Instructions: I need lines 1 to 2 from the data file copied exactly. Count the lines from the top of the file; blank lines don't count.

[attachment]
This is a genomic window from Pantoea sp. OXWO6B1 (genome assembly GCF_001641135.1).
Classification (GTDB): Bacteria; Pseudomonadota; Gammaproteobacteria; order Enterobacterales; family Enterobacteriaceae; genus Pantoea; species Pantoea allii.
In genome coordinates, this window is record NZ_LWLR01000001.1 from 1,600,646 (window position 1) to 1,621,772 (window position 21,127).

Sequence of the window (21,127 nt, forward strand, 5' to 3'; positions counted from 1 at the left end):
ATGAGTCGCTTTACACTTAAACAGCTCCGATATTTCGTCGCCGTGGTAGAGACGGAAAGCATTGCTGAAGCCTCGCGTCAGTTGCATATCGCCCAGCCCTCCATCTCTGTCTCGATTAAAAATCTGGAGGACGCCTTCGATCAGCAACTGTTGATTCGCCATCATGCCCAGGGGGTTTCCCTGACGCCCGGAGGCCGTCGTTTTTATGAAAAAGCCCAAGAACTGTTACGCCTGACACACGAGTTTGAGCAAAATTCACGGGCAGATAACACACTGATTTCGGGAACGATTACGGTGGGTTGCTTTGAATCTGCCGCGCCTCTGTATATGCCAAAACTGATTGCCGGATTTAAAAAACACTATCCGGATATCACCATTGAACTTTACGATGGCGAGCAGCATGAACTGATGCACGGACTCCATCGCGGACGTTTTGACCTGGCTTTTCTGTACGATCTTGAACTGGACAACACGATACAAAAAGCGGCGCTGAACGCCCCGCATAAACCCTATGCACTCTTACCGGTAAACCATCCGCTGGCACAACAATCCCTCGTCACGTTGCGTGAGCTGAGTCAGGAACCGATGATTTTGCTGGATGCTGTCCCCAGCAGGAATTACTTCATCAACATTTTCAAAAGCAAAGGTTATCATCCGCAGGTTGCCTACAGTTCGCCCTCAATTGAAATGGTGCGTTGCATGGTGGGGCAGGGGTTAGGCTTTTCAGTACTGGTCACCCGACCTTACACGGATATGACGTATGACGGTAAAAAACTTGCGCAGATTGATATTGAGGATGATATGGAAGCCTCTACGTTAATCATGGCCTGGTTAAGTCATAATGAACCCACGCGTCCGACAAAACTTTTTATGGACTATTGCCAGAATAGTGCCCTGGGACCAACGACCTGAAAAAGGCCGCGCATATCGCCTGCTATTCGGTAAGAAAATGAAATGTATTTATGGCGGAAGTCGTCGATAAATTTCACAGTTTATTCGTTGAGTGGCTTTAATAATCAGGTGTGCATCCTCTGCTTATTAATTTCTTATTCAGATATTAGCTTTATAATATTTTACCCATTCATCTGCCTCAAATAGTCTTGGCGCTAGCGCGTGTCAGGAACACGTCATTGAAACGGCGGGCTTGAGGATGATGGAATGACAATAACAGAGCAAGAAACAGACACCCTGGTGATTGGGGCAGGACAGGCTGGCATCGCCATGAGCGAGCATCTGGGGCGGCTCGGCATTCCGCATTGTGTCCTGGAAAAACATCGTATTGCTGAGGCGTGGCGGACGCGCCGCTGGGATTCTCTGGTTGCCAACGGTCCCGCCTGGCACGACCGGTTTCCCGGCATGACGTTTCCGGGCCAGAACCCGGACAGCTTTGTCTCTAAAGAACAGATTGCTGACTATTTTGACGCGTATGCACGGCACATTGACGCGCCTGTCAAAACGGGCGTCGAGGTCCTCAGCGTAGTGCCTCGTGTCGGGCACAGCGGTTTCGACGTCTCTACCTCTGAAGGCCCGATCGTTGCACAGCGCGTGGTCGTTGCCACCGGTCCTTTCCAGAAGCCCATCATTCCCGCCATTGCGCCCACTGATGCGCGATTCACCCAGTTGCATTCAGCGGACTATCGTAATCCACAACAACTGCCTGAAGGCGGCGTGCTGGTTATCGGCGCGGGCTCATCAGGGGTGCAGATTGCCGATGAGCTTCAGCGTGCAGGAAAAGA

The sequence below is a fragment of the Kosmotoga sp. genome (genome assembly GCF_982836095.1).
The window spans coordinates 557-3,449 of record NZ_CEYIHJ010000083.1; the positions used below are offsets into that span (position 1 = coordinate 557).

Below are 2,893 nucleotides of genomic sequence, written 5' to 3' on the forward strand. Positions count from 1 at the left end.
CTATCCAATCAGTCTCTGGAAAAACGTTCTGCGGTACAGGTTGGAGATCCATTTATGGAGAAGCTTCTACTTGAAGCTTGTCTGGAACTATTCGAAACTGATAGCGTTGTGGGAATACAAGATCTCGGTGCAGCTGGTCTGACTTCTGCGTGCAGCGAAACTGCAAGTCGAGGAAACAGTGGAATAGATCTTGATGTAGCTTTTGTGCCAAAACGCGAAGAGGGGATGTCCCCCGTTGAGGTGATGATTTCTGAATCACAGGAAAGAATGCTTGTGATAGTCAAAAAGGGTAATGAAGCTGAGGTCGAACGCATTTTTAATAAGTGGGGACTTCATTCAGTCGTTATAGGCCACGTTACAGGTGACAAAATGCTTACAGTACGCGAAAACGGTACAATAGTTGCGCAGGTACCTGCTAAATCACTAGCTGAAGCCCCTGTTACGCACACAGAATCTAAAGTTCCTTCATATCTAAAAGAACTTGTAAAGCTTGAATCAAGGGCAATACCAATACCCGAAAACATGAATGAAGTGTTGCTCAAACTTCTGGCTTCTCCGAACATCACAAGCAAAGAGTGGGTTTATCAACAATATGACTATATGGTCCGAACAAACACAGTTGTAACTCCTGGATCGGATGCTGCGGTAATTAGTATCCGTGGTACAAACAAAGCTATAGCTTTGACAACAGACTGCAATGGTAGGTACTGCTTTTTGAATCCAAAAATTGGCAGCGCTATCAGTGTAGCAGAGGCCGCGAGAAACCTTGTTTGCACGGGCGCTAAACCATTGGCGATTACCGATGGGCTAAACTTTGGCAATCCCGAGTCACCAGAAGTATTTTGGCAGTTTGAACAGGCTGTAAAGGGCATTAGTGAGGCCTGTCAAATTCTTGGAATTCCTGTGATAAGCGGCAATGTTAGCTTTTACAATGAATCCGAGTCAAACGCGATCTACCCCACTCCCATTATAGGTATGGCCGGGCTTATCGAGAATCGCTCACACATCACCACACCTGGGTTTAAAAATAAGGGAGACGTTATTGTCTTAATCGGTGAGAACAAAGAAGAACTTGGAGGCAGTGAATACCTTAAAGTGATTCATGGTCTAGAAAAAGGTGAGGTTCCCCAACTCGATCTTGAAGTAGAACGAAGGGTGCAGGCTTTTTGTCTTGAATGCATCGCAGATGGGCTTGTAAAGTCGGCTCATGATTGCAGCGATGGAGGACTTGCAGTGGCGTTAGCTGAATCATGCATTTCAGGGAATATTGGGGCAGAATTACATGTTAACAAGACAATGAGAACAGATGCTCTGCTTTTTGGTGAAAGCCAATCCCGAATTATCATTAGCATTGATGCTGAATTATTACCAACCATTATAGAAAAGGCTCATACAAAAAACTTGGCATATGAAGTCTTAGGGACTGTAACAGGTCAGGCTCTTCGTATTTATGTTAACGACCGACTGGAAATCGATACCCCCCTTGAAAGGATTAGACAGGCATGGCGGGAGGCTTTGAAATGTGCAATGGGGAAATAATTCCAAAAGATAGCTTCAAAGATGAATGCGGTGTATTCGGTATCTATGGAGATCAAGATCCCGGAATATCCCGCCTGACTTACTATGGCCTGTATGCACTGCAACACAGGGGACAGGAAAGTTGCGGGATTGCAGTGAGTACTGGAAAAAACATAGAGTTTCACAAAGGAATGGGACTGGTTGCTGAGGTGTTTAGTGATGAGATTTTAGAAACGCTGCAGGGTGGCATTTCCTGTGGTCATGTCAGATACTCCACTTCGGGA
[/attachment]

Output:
This is a genomic window from Pantoea sp. OXWO6B1 (genome assembly GCF_001641135.1).
Classification (GTDB): Bacteria; Pseudomonadota; Gammaproteobacteria; order Enterobacterales; family Enterobacteriaceae; genus Pantoea; species Pantoea allii.